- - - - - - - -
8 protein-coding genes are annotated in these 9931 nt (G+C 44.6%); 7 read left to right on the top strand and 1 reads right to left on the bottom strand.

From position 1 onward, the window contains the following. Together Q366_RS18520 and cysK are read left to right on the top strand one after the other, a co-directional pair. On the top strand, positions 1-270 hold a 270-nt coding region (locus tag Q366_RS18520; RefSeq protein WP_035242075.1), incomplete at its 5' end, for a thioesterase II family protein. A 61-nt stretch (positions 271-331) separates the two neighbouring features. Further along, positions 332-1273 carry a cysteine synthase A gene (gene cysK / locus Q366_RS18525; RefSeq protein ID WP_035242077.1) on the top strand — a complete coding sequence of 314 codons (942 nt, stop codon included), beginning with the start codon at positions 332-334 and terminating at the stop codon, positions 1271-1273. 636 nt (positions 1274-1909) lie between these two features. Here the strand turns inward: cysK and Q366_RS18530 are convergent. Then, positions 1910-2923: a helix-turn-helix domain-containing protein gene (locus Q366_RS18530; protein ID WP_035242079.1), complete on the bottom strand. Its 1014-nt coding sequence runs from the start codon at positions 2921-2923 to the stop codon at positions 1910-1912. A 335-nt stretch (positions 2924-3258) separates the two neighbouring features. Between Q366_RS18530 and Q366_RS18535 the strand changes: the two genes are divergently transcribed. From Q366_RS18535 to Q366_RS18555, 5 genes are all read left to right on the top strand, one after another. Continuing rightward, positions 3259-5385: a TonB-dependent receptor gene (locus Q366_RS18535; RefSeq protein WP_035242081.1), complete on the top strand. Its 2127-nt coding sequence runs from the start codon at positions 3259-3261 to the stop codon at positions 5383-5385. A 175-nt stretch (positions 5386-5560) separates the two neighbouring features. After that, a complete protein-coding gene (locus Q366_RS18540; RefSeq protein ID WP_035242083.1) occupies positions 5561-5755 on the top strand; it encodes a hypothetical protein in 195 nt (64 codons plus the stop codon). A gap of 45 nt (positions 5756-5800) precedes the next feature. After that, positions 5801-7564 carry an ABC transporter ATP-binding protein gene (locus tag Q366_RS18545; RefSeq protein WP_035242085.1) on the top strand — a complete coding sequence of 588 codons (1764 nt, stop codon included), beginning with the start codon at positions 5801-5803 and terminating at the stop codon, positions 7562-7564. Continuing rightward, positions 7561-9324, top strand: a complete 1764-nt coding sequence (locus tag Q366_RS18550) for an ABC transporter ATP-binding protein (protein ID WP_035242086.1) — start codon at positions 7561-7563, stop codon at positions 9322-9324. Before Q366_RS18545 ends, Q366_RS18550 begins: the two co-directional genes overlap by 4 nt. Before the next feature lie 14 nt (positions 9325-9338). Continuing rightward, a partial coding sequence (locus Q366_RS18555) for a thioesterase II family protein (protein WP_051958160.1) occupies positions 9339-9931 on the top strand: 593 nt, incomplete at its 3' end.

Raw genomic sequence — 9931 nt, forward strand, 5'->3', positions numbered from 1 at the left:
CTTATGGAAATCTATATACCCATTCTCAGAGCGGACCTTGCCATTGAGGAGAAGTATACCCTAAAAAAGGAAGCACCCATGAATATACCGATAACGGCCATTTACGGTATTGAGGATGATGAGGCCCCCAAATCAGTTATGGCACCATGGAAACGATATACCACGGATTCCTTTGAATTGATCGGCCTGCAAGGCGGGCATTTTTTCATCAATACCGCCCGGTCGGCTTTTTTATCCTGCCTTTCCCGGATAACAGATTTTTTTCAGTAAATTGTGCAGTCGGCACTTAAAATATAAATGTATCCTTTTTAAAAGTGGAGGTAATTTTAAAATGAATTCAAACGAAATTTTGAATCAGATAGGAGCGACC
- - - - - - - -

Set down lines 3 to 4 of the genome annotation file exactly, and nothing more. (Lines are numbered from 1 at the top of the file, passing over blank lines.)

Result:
Raw genomic sequence — 9931 nt, forward strand, 5'->3', positions numbered from 1 at the left:
CTTATGGAAATCTATATACCCATTCTCAGAGCGGACCTTGCCATTGAGGAGAAGTATACCCTAAAAAAGGAAGCACCCATGAATATACCGATAACGGCCATTTACGGTATTGAGGATGATGAGGCCCCCAAATCAGTTATGGCACCATGGAAACGATATACCACGGATTCCTTTGAATTGATCGGCCTGCAAGGCGGGCATTTTTTCATCAATACCGCCCGGTCGGCTTTTTTATCCTGCCTTTCCCGGATAACAGATTTTTTTCAGTAAATTGTGCAGTCGGCACTTAAAATATAAATGTATCCTTTTTAAAAGTGGAGGTAATTTTAAAATGAATTCAAACGAAATTTTGAATCAGATAGGAGCGACC